The heat will soon be on Blaine Gabbert, and it’s not just because the third-year pro is entering a likely make-or-break year in Jacksonville.
When the Chiefs square off against Gabbert, a former Missouri quarterback, on Sunday at Everbank Field, his mettle will likely be tested by a pass rush led by outside linebackers Tamba Hali and Justin Houston, who teamed up for 19 sacks last season, and a revamped secondary.
“They all hate the pressure,” Chiefs safety Quintin Demps said of quarterbacks. “It’s going to make those passes high, (cause) overthrows. We like it as DBs.”
Of course, the threat of the looming pass rush is nothing new to Gabbert after a miserable 2-14 season in which the Jaguars allowed the third-most sacks (50) and quarterback hits (103) in the league.
“It’s part of the position, part of the job description,” said Gabbert, 6 feet 4 and 235 pounds. “You know what you’re getting into when you play quarterback. Regardless of the situation, you can never become gun-shy. You always got to have that mindset of ‘I’m going to make every throw.’”
Gabbert certainly tried last season, when he completed 162 of 278 passes (58.3 percent) for 1,662 yards, nine touchdowns and six interceptions. His quarterback rating of 77.4 was higher than Indianapolis’ Andrew Luck (76.5) and Miami’s Ryan Tannehill (76.1).
It was a marked improvement from Gabbert’s rookie season, when he started 14 games and completed 50.8 percent of his passes for 12 touchdowns and 11 interceptions and generally earned a reputation for checking down to his secondary targets far too quickly and struggling with his accuracy when pressured.
New Jacksonville coach Gus Bradley, who was the defensive coordinator of one of the league’s most disruptive defenses last season in Seattle, has been pleased with Gabbert’s growth in handling the rush.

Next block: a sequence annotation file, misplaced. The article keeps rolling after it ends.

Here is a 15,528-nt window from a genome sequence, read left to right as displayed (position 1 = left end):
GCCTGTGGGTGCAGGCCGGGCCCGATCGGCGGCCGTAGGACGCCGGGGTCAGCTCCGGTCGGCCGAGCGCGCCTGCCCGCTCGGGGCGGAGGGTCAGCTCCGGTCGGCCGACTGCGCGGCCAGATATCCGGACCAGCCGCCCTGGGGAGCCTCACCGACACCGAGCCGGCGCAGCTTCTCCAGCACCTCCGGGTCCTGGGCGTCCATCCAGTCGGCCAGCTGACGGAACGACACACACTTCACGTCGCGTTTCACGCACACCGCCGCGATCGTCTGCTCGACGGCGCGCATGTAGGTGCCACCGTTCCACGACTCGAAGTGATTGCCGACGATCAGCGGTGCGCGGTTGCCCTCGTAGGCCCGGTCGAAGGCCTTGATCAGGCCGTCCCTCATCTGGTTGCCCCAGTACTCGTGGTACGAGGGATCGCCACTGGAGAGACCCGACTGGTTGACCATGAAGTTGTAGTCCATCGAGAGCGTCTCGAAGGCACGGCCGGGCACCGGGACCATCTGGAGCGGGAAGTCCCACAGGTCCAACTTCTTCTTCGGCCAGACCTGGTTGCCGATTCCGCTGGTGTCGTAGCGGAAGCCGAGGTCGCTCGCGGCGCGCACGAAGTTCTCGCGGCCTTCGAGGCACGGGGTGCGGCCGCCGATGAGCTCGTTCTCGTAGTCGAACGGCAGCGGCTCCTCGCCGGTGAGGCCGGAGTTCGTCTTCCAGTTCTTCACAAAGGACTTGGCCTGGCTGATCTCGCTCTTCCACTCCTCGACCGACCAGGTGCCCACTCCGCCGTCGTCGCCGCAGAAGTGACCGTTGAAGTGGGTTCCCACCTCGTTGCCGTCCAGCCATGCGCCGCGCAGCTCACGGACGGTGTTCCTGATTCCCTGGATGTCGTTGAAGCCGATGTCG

“We saw the opposite of maybe what was projected,” Bradley said. “We saw a guy that really stood in there and he did take some shots … he made some really good throws under pressure last year.”
But while Bradley was impressed with Gabbert’s toughness, he was less pleased with the number of times he took punishment last season. Gabbert, who only played 10 games, was knocked out of three of them and ended up finishing the year on injured reserve.
“That wasn’t impressive,” Bradley said. “We knew that we had to make some changes accordingly.”
Enter tackle Luke Joeckel, the No. 2 overall pick in April’s draft. Joeckel is expected to form a solid tandem at tackle with steady fifth-year pro Eugene Monroe, one designed to keep Gabbert upright more than he was last season.
“The pick-ups are going to be there,” Bradley said.
The Chiefs will likely put Bradley’s words to the test, though it actually remains to be seen whether Gabbert will be healthy enough to get the nod Sunday. He broke his thumb in the Jaguars’ second preseason game and hasn’t played since.
Gabbert has also been limited in practice this week, which means sixth-year pro Chad Henne, who has thrown 42 touchdowns and 48 interceptions in his career, could get the nod.
“We have viable options,” Bradley said. “As far as reps, yeah, it’s not ideal because we are splitting reps this week based on how Blaine is doing.”
Regardless of who starts at quarterback, Chiefs defensive coordinator Bob Sutton doesn’t expect Jacksonville to change much. In his mind, the Jaguars’ offense will still be powered by 5-foot-7 running back Maurice Jones-Drew and 6-foot-6 tight end Marcedes Lewis, with either Henne or Gabbert in a supporting role, albeit at the head of the offense.
“There’s probably certain plays that one does better than the other in the minds of their coaches, so they’ll maybe tilt the offense a little bit that way,” Sutton said of the two quarterbacks. “But I don’t see (them being) dramatically different.”
Sutton was a member of the New York Jets’ defensive staff last December, when Henne completed 21 of 43 passes for 185 yards and two interceptions in the Jaguars’ 17-10 loss.
The Jets also racked up three sacks in that game, and it wouldn’t be a surprise to see the Chiefs attempt to generate a similar rush against Henne or Gabbert — not that the latter isn’t used to it.
“If you’re executing at a high level and you have the ball in your hand, it nullifies it,” Gabbert said of the pass rush. “Part of every quarterback’s game plan is to find your open receiver and get him the ball because when you put the ball in the receiver’s hand, it gives them the opportunity to make a play.”